General relativity is one example of a beautiful explanation of the way nature works. In fact I would argue that it is a truly extraordinary example because it is beautiful in three distinct ways. However, there's an ugly truth that we also have to consider: the concept of beauty is notoriously subjective.
First, general relativity is beautiful in the mathematical sense. Like a great work of art, it is built on strong, basic, foundations that are free of superfluous adornments. Einstein used a handful of principles to blend two fundamental concepts that had, until he came along, been thought to be independent: space and time, on the one hand, and matter and motion on the other.
The quest for this kind of beauty carries a distant echo of the Aesthetic Movement's battle cry of 'art for art's sake'. Distant, yes, but also distinct and pervasive. Bertrand Russell once said that mathematics had a cold and austere beauty, "like that of sculpture." In his book, A Mathematician's Apology, G. H. Hardy suggests that a beautiful proof possesses "inevitability", "unexpectedness", and "economy". Others talk of universality, simplicity, and elemental power.
The great Paul Dirac admired general relativity more than any other modern theory (much more than quantum mechanics). He found it as spine-tinglingly inspirational as any great work of music. That is because he valued aesthetic appeal to an extraordinary degree. At a seminar in Moscow in 1956, when asked to summarise his philosophy of physics, Dirac had once scribbled on the blackboard in capital letters, "Physical laws should have mathematical beauty."
But there's another sense in which theories are beautiful. In his award-winning biography of Dirac, The Strangest Man, Graham Farmelo, describes a telling encounter, recorded by the BBC, between Dirac and his friend Werner Heisenberg, when the latter had made the pragmatic, and apparently uncontroversial, remark that beauty is less important than agreement with experimental results.
Dirac countered with the example of another friend, Erwin Schrödinger, whom Dirac greatly admired for his appreciation of mathematical beauty, and whose eponymous equation describes the behaviour of matter in the micro-world of atoms and molecules. He had attempted to formulate versions of the Schrödinger equation that were compatible with special relativity and gave up when he realised this equation (now called the Klein-Gordon equation) gave incorrect results when used to calculate the energy levels of hydrogen.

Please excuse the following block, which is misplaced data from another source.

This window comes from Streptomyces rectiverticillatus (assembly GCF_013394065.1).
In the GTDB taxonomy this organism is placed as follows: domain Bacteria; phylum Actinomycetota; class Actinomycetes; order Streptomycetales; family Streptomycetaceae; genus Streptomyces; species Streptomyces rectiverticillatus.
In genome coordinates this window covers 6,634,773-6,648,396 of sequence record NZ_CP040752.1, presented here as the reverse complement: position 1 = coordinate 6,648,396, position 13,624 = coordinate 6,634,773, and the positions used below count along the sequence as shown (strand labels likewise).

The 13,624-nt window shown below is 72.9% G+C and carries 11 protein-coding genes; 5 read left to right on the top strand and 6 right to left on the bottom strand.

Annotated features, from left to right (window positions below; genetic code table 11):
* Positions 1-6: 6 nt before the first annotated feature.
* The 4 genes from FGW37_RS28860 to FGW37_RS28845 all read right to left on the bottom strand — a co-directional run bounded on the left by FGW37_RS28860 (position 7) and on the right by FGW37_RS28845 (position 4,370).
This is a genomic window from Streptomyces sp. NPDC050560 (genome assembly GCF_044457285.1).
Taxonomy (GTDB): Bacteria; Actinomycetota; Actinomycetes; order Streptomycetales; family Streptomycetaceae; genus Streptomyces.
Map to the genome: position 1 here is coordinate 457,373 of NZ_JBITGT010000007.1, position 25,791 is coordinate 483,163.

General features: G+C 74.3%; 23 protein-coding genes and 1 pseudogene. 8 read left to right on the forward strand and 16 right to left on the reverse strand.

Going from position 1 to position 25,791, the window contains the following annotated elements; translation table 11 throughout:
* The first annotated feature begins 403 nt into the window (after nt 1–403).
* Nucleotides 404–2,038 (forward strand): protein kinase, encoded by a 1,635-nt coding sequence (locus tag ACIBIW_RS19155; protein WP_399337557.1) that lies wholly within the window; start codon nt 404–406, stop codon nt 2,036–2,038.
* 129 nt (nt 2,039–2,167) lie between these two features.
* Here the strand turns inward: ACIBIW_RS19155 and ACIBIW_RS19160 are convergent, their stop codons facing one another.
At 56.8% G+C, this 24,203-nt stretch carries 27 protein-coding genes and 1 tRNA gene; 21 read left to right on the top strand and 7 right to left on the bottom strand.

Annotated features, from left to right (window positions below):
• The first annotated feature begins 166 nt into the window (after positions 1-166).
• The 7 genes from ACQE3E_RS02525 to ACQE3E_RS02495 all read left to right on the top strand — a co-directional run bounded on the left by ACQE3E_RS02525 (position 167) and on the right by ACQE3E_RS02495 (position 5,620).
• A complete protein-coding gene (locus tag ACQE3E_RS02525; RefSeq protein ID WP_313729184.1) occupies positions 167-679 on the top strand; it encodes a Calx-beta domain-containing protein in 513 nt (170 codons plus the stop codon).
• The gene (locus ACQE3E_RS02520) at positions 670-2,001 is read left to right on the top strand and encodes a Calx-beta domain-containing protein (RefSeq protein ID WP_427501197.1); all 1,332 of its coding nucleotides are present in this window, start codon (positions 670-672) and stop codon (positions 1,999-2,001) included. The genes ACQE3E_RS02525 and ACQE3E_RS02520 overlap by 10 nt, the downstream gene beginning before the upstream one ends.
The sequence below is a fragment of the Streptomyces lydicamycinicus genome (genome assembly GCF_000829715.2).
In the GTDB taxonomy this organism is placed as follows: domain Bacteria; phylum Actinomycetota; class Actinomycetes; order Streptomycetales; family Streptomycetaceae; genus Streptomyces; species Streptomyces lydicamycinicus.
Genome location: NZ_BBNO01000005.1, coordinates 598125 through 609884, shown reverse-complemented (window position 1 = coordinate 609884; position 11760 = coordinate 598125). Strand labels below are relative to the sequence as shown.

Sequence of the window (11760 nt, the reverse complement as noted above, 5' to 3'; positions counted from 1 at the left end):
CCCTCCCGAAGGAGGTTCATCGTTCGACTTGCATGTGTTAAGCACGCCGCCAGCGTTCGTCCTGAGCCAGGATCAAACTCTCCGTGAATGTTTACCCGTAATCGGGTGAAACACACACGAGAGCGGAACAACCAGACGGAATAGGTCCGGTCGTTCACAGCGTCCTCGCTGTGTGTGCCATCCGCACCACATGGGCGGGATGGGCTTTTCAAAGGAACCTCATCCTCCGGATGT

Dirac pointed out that if Schrödinger had shown more faith in beauty, he would have ended up publishing the first relativistic version of quantum theory. Heisenberg conceded there was indeed a value to being aesthetic (Farmelo remarks: "Dirac's face lit up with the broadest of smiles, revealing two rows of rotting teeth.")
But Heisenberg gave up too easily. There is indeed another, important, sense in which a theory is beautiful, as Heisenberg himself knew only too well. There are plenty of 'beautiful' theories out there that lack relevance: tellingly, Einstein had become obsessed by this ultra-pure form of beauty towards the end of his career, when he was much less creative. He had lost sight of something important. The most elegant theories of all also possess the beauty of utility: in this sense, general relativity has incredible allure. It gives a dazzling account of gravity.
I would like to argue that there is yet another dimension to the beauty of utility, which goes beyond giving an immaculate account of how nature works. General relativity is also beautiful because it is a fecund theory. It does more than 'give a great account of gravity' – it has yielded new insights in nature, revealing novel vistas that have enabled theorists to keep well ahead of experimenters for decades. Einstein and the likes of Hawking, Penrose, Chandrasekhar and many more used it to shed light on extraordinary phenomena, from the Big Bang 13.7 billion years ago to gravitational waves to the stability of stars to the properties of black holes.
Beautiful bottom line: the supreme fundamental theories should be elegant at the mathematical level, offer a precise fit with nature and also open up new worlds of intellectual endeavour.
One ugly fact remains, however: subjectivity. Why is it that mathematics provides the most beautiful depictions of nature that we have? We all assume this is true but we don't know for sure. It seems that the greatest engine of cultural change—the scientific world-view—rests on a foundation that, in some respects, is ultimately religious. Today it has become a cliché to say that, as Dirac put it in a Scientific American article in 1963: "God is a mathematician of a very high order." God's alleged aestheticism is an illusion, however. I put my faith in mathematical physicists. They are on the right path to a profound and objective truth, the beautiful details of which have yet to be revealed in full.